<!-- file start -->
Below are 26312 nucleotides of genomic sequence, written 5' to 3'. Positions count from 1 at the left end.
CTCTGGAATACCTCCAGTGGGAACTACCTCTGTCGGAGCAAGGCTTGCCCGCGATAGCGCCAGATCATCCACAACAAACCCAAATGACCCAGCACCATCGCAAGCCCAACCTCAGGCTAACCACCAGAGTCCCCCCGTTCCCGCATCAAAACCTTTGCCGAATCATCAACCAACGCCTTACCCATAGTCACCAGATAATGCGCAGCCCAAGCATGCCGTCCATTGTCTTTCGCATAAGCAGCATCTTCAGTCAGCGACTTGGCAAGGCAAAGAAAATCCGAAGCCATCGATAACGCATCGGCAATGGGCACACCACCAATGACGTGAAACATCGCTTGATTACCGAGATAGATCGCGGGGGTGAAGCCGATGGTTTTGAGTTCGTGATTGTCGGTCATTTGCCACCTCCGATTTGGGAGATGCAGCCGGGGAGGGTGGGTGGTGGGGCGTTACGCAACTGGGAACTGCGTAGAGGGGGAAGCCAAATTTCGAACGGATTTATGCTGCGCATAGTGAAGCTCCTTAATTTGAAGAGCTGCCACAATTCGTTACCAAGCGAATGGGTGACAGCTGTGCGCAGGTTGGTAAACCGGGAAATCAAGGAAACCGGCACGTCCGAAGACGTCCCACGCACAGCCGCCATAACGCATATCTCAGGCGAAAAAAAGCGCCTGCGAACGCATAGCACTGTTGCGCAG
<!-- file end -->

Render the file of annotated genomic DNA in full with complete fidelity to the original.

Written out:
Below are 26312 nucleotides of genomic sequence, written 5' to 3'. Positions count from 1 at the left end.
CTCTGGAATACCTCCAGTGGGAACTACCTCTGTCGGAGCAAGGCTTGCCCGCGATAGCGCCAGATCATCCACAACAAACCCAAATGACCCAGCACCATCGCAAGCCCAACCTCAGGCTAACCACCAGAGTCCCCCCGTTCCCGCATCAAAACCTTTGCCGAATCATCAACCAACGCCTTACCCATAGTCACCAGATAATGCGCAGCCCAAGCATGCCGTCCATTGTCTTTCGCATAAGCAGCATCTTCAGTCAGCGACTTGGCAAGGCAAAGAAAATCCGAAGCCATCGATAACGCATCGGCAATGGGCACACCACCAATGACGTGAAACATCGCTTGATTACCGAGATAGATCGCGGGGGTGAAGCCGATGGTTTTGAGTTCGTGATTGTCGGTCATTTGCCACCTCCGATTTGGGAGATGCAGCCGGGGAGGGTGGGTGGTGGGGCGTTACGCAACTGGGAACTGCGTAGAGGGGGAAGCCAAATTTCGAACGGATTTATGCTGCGCATAGTGAAGCTCCTTAATTTGAAGAGCTGCCACAATTCGTTACCAAGCGAATGGGTGACAGCTGTGCGCAGGTTGGTAAACCGGGAAATCAAGGAAACCGGCACGTCCGAAGACGTCCCACGCACAGCCGCCATAACGCATATCTCAGGCGAAAAAAAGCGCCTGCGAACGCATAGCACTGTTGCGCAG